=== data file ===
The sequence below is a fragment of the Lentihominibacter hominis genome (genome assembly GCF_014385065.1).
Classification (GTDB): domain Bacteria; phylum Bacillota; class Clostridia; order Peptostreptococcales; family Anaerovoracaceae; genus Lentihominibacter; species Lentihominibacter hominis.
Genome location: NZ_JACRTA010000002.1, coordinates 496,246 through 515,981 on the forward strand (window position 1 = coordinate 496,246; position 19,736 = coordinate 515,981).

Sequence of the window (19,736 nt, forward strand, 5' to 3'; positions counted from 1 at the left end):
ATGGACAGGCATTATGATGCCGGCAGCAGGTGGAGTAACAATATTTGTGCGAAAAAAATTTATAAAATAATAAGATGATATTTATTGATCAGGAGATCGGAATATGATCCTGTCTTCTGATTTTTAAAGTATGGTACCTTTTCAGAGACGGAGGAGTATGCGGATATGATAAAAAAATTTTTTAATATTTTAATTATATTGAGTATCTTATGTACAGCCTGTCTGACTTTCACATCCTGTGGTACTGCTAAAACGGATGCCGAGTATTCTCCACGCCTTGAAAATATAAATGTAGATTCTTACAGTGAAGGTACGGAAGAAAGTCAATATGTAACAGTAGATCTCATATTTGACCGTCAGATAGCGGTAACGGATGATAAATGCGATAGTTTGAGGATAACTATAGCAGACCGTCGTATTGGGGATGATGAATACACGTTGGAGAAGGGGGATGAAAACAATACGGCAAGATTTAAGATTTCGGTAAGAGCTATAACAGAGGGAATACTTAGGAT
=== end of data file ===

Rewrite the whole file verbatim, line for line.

The sequence below is a fragment of the Lentihominibacter hominis genome (genome assembly GCF_014385065.1).
Classification (GTDB): domain Bacteria; phylum Bacillota; class Clostridia; order Peptostreptococcales; family Anaerovoracaceae; genus Lentihominibacter; species Lentihominibacter hominis.
Genome location: NZ_JACRTA010000002.1, coordinates 496,246 through 515,981 on the forward strand (window position 1 = coordinate 496,246; position 19,736 = coordinate 515,981).

Sequence of the window (19,736 nt, forward strand, 5' to 3'; positions counted from 1 at the left end):
ATGGACAGGCATTATGATGCCGGCAGCAGGTGGAGTAACAATATTTGTGCGAAAAAAATTTATAAAATAATAAGATGATATTTATTGATCAGGAGATCGGAATATGATCCTGTCTTCTGATTTTTAAAGTATGGTACCTTTTCAGAGACGGAGGAGTATGCGGATATGATAAAAAAATTTTTTAATATTTTAATTATATTGAGTATCTTATGTACAGCCTGTCTGACTTTCACATCCTGTGGTACTGCTAAAACGGATGCCGAGTATTCTCCACGCCTTGAAAATATAAATGTAGATTCTTACAGTGAAGGTACGGAAGAAAGTCAATATGTAACAGTAGATCTCATATTTGACCGTCAGATAGCGGTAACGGATGATAAATGCGATAGTTTGAGGATAACTATAGCAGACCGTCGTATTGGGGATGATGAATACACGTTGGAGAAGGGGGATGAAAACAATACGGCAAGATTTAAGATTTCGGTAAGAGCTATAACAGAGGGAATACTTAGGAT